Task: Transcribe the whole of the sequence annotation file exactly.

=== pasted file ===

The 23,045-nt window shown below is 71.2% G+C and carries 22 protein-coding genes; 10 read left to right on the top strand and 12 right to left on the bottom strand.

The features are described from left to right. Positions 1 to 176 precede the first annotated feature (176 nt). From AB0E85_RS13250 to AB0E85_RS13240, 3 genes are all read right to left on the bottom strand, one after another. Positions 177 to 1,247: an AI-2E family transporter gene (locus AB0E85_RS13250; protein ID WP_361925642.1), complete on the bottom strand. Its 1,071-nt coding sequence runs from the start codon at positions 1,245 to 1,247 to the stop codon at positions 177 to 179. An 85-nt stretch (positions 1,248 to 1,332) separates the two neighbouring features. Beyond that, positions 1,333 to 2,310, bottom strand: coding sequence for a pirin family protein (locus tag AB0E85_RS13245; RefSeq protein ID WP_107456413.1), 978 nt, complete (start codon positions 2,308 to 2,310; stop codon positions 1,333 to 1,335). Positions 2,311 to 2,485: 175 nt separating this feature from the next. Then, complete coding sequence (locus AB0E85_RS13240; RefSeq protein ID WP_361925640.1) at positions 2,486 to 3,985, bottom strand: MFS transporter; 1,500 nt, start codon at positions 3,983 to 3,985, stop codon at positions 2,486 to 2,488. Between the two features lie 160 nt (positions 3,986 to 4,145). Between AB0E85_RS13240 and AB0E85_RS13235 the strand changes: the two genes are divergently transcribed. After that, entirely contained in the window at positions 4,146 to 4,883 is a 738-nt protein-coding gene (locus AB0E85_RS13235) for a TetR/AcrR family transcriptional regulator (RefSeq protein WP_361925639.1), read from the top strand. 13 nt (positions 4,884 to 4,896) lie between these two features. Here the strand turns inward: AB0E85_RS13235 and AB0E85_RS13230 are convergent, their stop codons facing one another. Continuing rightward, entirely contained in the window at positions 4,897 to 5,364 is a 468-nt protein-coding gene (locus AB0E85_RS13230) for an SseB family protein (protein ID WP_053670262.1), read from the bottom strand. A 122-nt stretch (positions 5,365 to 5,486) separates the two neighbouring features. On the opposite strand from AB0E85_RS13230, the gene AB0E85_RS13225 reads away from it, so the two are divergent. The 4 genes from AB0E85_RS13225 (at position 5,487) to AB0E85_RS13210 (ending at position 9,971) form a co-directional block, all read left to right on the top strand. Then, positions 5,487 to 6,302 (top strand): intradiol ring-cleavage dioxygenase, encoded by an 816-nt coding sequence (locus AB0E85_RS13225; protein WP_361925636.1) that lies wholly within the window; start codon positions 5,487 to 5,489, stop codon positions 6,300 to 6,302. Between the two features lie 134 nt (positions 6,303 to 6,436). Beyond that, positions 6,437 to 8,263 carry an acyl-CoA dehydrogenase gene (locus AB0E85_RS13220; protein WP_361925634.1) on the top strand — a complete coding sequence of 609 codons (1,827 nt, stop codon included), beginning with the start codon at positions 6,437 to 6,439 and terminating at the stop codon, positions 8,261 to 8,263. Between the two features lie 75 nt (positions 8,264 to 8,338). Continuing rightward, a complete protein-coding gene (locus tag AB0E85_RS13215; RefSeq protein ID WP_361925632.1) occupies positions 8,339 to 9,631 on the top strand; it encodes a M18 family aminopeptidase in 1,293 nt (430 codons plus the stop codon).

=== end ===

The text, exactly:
The 23,045-nt window shown below is 71.2% G+C and carries 22 protein-coding genes; 10 read left to right on the top strand and 12 right to left on the bottom strand.

The features are described from left to right. Positions 1 to 176 precede the first annotated feature (176 nt). From AB0E85_RS13250 to AB0E85_RS13240, 3 genes are all read right to left on the bottom strand, one after another. Positions 177 to 1,247: an AI-2E family transporter gene (locus AB0E85_RS13250; protein ID WP_361925642.1), complete on the bottom strand. Its 1,071-nt coding sequence runs from the start codon at positions 1,245 to 1,247 to the stop codon at positions 177 to 179. An 85-nt stretch (positions 1,248 to 1,332) separates the two neighbouring features. Beyond that, positions 1,333 to 2,310, bottom strand: coding sequence for a pirin family protein (locus tag AB0E85_RS13245; RefSeq protein ID WP_107456413.1), 978 nt, complete (start codon positions 2,308 to 2,310; stop codon positions 1,333 to 1,335). Positions 2,311 to 2,485: 175 nt separating this feature from the next. Then, complete coding sequence (locus AB0E85_RS13240; RefSeq protein ID WP_361925640.1) at positions 2,486 to 3,985, bottom strand: MFS transporter; 1,500 nt, start codon at positions 3,983 to 3,985, stop codon at positions 2,486 to 2,488. Between the two features lie 160 nt (positions 3,986 to 4,145). Between AB0E85_RS13240 and AB0E85_RS13235 the strand changes: the two genes are divergently transcribed. After that, entirely contained in the window at positions 4,146 to 4,883 is a 738-nt protein-coding gene (locus AB0E85_RS13235) for a TetR/AcrR family transcriptional regulator (RefSeq protein WP_361925639.1), read from the top strand. 13 nt (positions 4,884 to 4,896) lie between these two features. Here the strand turns inward: AB0E85_RS13235 and AB0E85_RS13230 are convergent, their stop codons facing one another. Continuing rightward, entirely contained in the window at positions 4,897 to 5,364 is a 468-nt protein-coding gene (locus AB0E85_RS13230) for an SseB family protein (protein ID WP_053670262.1), read from the bottom strand. A 122-nt stretch (positions 5,365 to 5,486) separates the two neighbouring features. On the opposite strand from AB0E85_RS13230, the gene AB0E85_RS13225 reads away from it, so the two are divergent. The 4 genes from AB0E85_RS13225 (at position 5,487) to AB0E85_RS13210 (ending at position 9,971) form a co-directional block, all read left to right on the top strand. Then, positions 5,487 to 6,302 (top strand): intradiol ring-cleavage dioxygenase, encoded by an 816-nt coding sequence (locus AB0E85_RS13225; protein WP_361925636.1) that lies wholly within the window; start codon positions 5,487 to 5,489, stop codon positions 6,300 to 6,302. Between the two features lie 134 nt (positions 6,303 to 6,436). Beyond that, positions 6,437 to 8,263 carry an acyl-CoA dehydrogenase gene (locus AB0E85_RS13220; protein WP_361925634.1) on the top strand — a complete coding sequence of 609 codons (1,827 nt, stop codon included), beginning with the start codon at positions 6,437 to 6,439 and terminating at the stop codon, positions 8,261 to 8,263. Between the two features lie 75 nt (positions 8,264 to 8,338). Continuing rightward, a complete protein-coding gene (locus tag AB0E85_RS13215; RefSeq protein ID WP_361925632.1) occupies positions 8,339 to 9,631 on the top strand; it encodes a M18 family aminopeptidase in 1,293 nt (430 codons plus the stop codon).